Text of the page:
I dread to think what some companies reckon they should try and sell me based solely on my digital or social media activity. I seem to discuss Brexit and the general election a lot these days – often at length and frequently with the caps lock on. What would be really nice is if some smart-thinking algorithm could do me the service of finding me a discount on a relaxing spa day. Or maybe a new punch bag.
Marketers journey far to unearth that Holy Grail we like to call ‘personalisation’
Still, this raises a poignant question and, indeed, one addressed by Matthew Dunn, Managing Director of Targeting for Experian. In a recent white paper by the global financial services and credit experts, entitled #7for17 – Seven views on the future of marketing, Mr Dunn poses this to marketers:
“Use yourself as an example. Is your digital activity an accurate representation of yourself and your behaviour in the real world? Could someone paint an accurate picture of your character and behaviour based solely on your Facebook profile?”
It’s an interesting point. While many marketers journey far to unearth that Holy Grail we like to call ‘personalisation’, is it possible that the whole ‘personalising’ bit of it fell by the wayside?
He continues: “For someone to be able to tailor their messaging so that it is relevant and of interest to you on a consistent basis, they need a whole range of data types, from online to offline, geo-demographic and digital.”
Use yourself as an example
I dare say this could ring true for anyone that has experienced that odd, retrospective habit of targeted online advertising. For instance, I invested in a gazebo a good few months ago; the company I bought it from is still trying to sell me gazebos. Unless this is an abject indictment of how good their gazebo is, it’s not exactly a forward-looking vision of me.
I can predict I will do all sorts of things online in months to come; buying a gazebo a day is not one of them. If marketing communications are to be personalised to me, this is not a good place to start.
Nine out of 10 marketers surveyed by Experian admit they are trying to personalise their communications to some degree. And yet, eight out of 10 say they have challenges in achieving a more individually-based insight into their consumers – the ‘single customer view’.
‘Challenges’ is a broad term, and, with that in mind, there are likely to be many marketers yet to consider that the digital you isn’t necessarily a good reflection of the real you.
People change, characters develop, and needs diversify
We follow the customer data trends and try to optimise content and communications in line with those. That’s necessary, but there’s a missing piece to the puzzle. While regulations and technologies evolve and change, one thing remains constant, and that’s how well you know and understand your customers. Datasets and trends will continue to build and diversify, creating an ever more complex picture of customers online. But one needs to consider these traits in the context of a living, breathing person that is greater than the sum of their parts. It’s how you communicate effectively, but it’s also how you communicate responsibly.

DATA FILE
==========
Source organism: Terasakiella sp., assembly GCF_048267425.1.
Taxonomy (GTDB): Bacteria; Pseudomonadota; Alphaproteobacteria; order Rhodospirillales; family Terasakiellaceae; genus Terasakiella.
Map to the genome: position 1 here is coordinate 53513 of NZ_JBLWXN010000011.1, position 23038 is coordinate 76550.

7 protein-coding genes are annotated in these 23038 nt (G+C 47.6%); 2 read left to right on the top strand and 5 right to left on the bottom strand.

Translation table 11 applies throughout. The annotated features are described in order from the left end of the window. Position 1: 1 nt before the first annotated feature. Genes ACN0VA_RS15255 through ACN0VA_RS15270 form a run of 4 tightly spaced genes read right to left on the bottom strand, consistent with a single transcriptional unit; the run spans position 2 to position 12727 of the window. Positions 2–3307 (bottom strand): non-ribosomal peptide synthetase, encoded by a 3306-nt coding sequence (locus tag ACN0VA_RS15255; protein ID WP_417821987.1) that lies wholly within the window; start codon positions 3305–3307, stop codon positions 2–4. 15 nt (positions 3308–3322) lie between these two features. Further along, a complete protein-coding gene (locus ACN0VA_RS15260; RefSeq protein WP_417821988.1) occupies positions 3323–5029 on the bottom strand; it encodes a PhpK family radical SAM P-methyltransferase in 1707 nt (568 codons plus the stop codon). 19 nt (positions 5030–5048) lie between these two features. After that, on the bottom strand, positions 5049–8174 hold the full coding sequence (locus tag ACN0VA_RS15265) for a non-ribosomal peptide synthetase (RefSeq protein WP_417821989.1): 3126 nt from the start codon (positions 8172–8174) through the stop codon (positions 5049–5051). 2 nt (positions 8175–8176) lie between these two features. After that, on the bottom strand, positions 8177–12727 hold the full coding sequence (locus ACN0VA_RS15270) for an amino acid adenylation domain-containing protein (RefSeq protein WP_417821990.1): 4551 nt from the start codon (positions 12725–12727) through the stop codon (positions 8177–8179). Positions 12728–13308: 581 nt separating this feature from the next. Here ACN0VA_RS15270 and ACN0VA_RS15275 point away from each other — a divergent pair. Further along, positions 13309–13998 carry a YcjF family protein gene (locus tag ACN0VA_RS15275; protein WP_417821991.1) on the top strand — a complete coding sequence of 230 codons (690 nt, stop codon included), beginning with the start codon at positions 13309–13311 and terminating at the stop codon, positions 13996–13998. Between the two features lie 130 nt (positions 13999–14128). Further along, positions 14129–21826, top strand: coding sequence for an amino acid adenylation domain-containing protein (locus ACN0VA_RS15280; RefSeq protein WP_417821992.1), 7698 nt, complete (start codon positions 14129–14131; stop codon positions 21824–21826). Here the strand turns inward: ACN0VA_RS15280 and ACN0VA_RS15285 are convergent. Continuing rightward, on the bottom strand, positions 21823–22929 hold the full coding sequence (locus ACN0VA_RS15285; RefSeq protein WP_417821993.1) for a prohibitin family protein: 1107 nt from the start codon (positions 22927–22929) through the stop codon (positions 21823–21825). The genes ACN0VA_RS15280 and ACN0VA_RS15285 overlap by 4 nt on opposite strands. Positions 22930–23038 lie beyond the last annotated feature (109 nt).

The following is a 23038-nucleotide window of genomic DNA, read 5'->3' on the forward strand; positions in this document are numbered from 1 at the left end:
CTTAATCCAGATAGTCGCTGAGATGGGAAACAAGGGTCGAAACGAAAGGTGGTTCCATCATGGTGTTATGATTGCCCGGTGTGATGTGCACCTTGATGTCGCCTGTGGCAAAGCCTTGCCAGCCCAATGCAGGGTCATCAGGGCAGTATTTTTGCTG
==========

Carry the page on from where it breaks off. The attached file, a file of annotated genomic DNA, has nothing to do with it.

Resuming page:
Of course, things are a little more sophisticated than trying to avoid selling customers five versions of the thing they just bought.
For example, in its paper, Experian considers the ‘Life Escalator’. Let’s say someone, somewhere, buys or engages with certain products, services and content. In five years’ time, will they be the same person buying or using the same things? Are you the same person you were five years ago? I’d suggest not entirely. People change, characters develop, and needs diversify.
I mean, can you even be sure that you’ll be regularly using the same social media channel in five years? Already some sections of society are getting weary and making a point of restricting their online habits to only the most necessary. Will you even be using social media at all? It’s why A.I and chatbots are becoming more prevalent – nearly half of consumers say they would rather contact a business through messaging than on the phone. How different is that general feeling about the world to five years ago?
Consumers insist on, and demand, a personalised and coherent customer experience
Changing our lives
Data volume is increasing near-exponentially. Experian rightly points out: “Data is changing nearly every aspect of our lives, whether we’re aware of it or not. The way we purchase goods, run our businesses, treat medical patients and manage our finances are all increasingly shaped by data.”
But, as this volume increases, the tendency for marketers can be to ignore large swathes of it, perhaps out of pure fatigue, or maybe to focus on figures that fit directly with their goals. But that attitude won’t work when consumers insist on, and demand, a personalised and coherent customer experience.
You have to be smarter to get ahead. People-focused marketing isn’t just about data; it’s about using that data in the context of an individual’s needs. We always apply a persona-led content marketing strategy for exactly this reason; we want to know who we’re talking to, and know messaging they will value.
Apply a persona-led content marketing strategy
You can look at this from a broad geo-demographic angle as much as the individual, too. For example, half the working population will be millennials or younger by 2020. These people are generally more relaxed about sharing personal information with brands in return for receiving offers, discounts and services they’re genuinely interested in. That’s something marketers will be able to utilise to great effect if they know how to target consumers properly.
We are in the age of big data, but personalisation is about bringing big numbers down to an individual level. Remember, customer data is insight; customers are people. If you wanted to get the most value out of your business, what would you need?